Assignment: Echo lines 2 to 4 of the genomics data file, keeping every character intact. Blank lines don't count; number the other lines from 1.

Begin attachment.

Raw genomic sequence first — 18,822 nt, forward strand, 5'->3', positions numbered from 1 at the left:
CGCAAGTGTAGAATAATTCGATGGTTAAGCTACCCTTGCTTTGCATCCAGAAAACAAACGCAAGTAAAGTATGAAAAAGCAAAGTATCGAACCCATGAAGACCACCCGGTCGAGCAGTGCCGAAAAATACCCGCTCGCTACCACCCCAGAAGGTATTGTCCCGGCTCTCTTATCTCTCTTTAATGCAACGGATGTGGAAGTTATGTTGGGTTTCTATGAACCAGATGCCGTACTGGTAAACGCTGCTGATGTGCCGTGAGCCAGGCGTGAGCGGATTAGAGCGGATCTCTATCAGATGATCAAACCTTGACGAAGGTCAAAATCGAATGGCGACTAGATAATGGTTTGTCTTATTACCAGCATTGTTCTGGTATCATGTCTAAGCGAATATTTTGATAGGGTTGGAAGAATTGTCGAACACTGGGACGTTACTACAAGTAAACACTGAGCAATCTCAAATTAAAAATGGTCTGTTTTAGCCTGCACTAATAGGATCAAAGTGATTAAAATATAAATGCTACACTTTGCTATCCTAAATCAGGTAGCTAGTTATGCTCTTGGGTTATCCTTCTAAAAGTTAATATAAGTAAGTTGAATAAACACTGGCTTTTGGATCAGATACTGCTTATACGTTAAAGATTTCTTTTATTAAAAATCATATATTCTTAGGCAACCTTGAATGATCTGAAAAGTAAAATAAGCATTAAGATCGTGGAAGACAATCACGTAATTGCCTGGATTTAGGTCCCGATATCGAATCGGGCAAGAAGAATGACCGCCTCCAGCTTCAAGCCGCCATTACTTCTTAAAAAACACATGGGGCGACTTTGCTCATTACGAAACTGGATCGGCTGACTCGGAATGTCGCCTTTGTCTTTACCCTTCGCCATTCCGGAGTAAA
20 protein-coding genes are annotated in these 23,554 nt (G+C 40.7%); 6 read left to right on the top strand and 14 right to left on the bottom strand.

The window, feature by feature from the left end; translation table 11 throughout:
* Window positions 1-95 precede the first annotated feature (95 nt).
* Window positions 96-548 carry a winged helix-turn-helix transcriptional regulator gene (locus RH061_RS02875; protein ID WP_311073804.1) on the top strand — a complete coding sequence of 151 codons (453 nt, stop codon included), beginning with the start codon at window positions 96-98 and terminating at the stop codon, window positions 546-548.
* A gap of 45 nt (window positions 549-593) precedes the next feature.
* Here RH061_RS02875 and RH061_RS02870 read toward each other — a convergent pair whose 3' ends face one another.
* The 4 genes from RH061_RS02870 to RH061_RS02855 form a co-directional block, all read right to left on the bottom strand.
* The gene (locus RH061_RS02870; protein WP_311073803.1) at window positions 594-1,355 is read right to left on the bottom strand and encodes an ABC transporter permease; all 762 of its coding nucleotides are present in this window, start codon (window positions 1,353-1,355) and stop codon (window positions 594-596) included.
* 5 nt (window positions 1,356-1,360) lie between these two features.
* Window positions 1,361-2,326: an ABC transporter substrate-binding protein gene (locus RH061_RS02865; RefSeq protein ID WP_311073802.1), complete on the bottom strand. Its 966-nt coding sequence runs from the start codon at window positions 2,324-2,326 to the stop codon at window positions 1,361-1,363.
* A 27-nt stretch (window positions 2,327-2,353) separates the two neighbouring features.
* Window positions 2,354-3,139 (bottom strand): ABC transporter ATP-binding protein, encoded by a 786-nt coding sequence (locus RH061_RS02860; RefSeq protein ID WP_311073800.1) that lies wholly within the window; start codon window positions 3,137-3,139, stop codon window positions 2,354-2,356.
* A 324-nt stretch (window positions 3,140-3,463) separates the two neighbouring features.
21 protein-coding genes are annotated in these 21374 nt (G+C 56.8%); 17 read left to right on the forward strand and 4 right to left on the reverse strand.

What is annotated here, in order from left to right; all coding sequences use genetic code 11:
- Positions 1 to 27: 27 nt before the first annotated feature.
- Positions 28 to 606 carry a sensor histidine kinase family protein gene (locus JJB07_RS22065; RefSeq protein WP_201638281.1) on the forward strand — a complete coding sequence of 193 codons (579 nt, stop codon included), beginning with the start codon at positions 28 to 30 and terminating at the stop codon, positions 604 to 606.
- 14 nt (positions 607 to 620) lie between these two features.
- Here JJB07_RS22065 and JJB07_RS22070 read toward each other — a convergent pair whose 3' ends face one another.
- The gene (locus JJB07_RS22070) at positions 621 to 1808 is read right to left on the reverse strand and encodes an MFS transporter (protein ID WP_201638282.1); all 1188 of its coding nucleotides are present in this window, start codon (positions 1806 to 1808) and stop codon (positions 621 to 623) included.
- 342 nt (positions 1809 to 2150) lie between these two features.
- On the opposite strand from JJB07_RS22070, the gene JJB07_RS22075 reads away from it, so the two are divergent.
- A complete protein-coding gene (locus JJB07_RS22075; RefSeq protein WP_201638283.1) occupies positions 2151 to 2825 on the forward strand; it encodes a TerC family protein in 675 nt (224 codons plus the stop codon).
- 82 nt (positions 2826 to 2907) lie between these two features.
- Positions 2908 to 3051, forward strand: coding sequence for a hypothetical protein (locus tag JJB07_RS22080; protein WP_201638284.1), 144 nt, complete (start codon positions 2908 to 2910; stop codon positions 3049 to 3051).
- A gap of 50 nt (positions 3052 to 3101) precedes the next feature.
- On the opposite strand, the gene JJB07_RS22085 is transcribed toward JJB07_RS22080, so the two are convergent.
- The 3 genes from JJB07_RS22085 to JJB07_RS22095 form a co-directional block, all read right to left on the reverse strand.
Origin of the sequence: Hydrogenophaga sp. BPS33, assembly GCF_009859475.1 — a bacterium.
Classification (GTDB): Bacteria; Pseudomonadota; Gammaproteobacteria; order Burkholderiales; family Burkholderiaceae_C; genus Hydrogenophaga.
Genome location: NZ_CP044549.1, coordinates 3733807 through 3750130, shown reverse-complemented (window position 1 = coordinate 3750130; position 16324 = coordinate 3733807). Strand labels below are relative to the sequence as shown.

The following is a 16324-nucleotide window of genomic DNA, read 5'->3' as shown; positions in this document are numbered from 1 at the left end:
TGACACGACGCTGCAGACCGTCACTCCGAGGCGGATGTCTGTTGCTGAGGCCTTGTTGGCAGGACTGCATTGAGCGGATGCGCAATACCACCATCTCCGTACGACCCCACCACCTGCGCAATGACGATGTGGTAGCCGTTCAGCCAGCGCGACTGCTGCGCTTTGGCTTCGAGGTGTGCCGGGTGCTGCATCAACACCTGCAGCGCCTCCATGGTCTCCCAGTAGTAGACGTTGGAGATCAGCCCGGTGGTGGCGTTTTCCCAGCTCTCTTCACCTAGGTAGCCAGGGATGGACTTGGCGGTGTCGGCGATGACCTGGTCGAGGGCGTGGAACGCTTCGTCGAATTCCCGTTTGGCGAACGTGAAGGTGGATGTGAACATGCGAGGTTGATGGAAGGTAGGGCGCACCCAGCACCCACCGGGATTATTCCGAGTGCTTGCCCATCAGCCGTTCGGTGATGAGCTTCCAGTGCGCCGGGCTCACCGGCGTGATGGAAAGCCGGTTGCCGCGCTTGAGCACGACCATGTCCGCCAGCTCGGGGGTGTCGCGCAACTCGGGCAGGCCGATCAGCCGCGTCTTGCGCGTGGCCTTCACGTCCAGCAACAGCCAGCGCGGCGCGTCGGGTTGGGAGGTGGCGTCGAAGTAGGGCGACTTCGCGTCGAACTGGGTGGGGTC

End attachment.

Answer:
CGCAAGTGTAGAATAATTCGATGGTTAAGCTACCCTTGCTTTGCATCCAGAAAACAAACGCAAGTAAAGTATGAAAAAGCAAAGTATCGAACCCATGAAGACCACCCGGTCGAGCAGTGCCGAAAAATACCCGCTCGCTACCACCCCAGAAGGTATTGTCCCGGCTCTCTTATCTCTCTTTAATGCAACGGATGTGGAAGTTATGTTGGGTTTCTATGAACCAGATGCCGTACTGGTAAACGCTGCTGATGTGCCGTGAGCCAGGCGTGAGCGGATTAGAGCGGATCTCTATCAGATGATCAAACCTTGACGAAGGTCAAAATCGAATGGCGACTAGATAATGGTTTGTCTTATTACCAGCATTGTTCTGGTATCATGTCTAAGCGAATATTTTGATAGGGTTGGAAGAATTGTCGAACACTGGGACGTTACTACAAGTAAACACTGAGCAATCTCAAATTAAAAATGGTCTGTTTTAGCCTGCACTAATAGGATCAAAGTGATTAAAATATAAATGCTACACTTTGCTATCCTAAATCAGGTAGCTAGTTATGCTCTTGGGTTATCCTTCTAAAAGTTAATATAAGTAAGTTGAATAAACACTGGCTTTTGGATCAGATACTGCTTATACGTTAAAGATTTCTTTTATTAAAAATCATATATTCTTAGGCAACCTTGAATGATCTGAAAAGTAAAATAAGCATTAAGATCGTGGAAGACAATCACGTAATTGCCTGGATTTAGGTCCCGATATCGAATCGGGCAAGAAGAATGACCGCCTCCAGCTTCAAGCCGCCATTACTTCTTAAAAAACACATGGGGCGACTTTGCTCATTACGAAACTGGATCGGCTGACTCGGAATGTCGCCTTTGTCTTTACCCTTCGCCATTCCGGAGTAAA
20 protein-coding genes are annotated in these 23,554 nt (G+C 40.7%); 6 read left to right on the top strand and 14 right to left on the bottom strand.

The window, feature by feature from the left end; translation table 11 throughout: